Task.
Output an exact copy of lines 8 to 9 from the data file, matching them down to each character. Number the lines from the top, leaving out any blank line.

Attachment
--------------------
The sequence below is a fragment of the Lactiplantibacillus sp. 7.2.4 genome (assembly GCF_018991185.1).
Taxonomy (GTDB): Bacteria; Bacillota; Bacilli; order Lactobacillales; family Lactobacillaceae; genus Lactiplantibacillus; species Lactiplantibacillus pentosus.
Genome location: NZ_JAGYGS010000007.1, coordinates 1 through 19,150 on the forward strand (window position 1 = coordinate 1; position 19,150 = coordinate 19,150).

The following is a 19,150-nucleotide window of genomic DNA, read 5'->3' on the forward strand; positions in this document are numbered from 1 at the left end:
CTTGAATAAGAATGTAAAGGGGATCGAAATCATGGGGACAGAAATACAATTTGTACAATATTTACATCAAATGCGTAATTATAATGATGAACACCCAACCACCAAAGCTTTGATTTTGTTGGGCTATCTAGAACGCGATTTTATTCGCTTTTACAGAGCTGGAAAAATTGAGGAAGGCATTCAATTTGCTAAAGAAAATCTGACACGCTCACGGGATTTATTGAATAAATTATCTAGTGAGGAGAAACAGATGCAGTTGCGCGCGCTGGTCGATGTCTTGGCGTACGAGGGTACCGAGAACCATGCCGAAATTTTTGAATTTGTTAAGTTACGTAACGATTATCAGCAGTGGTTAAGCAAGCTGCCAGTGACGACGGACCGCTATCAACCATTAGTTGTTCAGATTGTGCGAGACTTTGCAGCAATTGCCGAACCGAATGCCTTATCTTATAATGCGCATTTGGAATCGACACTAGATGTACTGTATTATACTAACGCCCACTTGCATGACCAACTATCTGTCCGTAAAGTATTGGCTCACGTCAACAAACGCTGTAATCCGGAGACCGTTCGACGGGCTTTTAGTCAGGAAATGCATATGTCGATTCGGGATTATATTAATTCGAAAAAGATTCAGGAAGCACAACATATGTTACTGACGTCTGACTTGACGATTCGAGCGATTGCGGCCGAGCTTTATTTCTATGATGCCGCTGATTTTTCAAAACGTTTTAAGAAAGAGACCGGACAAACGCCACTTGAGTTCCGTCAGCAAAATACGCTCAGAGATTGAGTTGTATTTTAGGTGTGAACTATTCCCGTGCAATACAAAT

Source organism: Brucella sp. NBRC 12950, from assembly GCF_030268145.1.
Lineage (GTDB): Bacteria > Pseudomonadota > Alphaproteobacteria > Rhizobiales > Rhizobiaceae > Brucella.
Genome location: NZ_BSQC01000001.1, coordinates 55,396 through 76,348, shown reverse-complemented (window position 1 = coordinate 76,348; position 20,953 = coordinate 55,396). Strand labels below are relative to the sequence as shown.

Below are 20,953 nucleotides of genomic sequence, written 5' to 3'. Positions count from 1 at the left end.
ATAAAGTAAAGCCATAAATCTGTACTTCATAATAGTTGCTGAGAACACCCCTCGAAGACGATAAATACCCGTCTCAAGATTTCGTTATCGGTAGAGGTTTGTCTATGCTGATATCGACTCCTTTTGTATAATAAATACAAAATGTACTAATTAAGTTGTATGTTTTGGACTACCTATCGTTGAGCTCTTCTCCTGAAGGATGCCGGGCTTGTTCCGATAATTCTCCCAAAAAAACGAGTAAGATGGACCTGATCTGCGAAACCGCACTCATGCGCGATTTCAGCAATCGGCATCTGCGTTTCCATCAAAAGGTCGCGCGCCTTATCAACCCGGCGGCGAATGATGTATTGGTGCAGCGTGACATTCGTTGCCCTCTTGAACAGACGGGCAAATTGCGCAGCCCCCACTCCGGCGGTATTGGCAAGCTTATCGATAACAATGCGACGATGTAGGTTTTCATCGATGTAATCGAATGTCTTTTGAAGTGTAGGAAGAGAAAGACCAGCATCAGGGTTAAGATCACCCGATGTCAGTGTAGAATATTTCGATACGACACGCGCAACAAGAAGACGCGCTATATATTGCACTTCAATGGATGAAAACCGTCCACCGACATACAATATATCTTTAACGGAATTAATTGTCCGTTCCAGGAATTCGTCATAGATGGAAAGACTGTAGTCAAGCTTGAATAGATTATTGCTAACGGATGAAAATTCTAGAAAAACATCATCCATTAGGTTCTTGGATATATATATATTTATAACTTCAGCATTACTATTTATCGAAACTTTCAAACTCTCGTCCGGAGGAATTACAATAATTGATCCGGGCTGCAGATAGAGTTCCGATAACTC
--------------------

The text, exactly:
Genome location: NZ_BSQC01000001.1, coordinates 55,396 through 76,348, shown reverse-complemented (window position 1 = coordinate 76,348; position 20,953 = coordinate 55,396). Strand labels below are relative to the sequence as shown.

Below are 20,953 nucleotides of genomic sequence, written 5' to 3'. Positions count from 1 at the left end.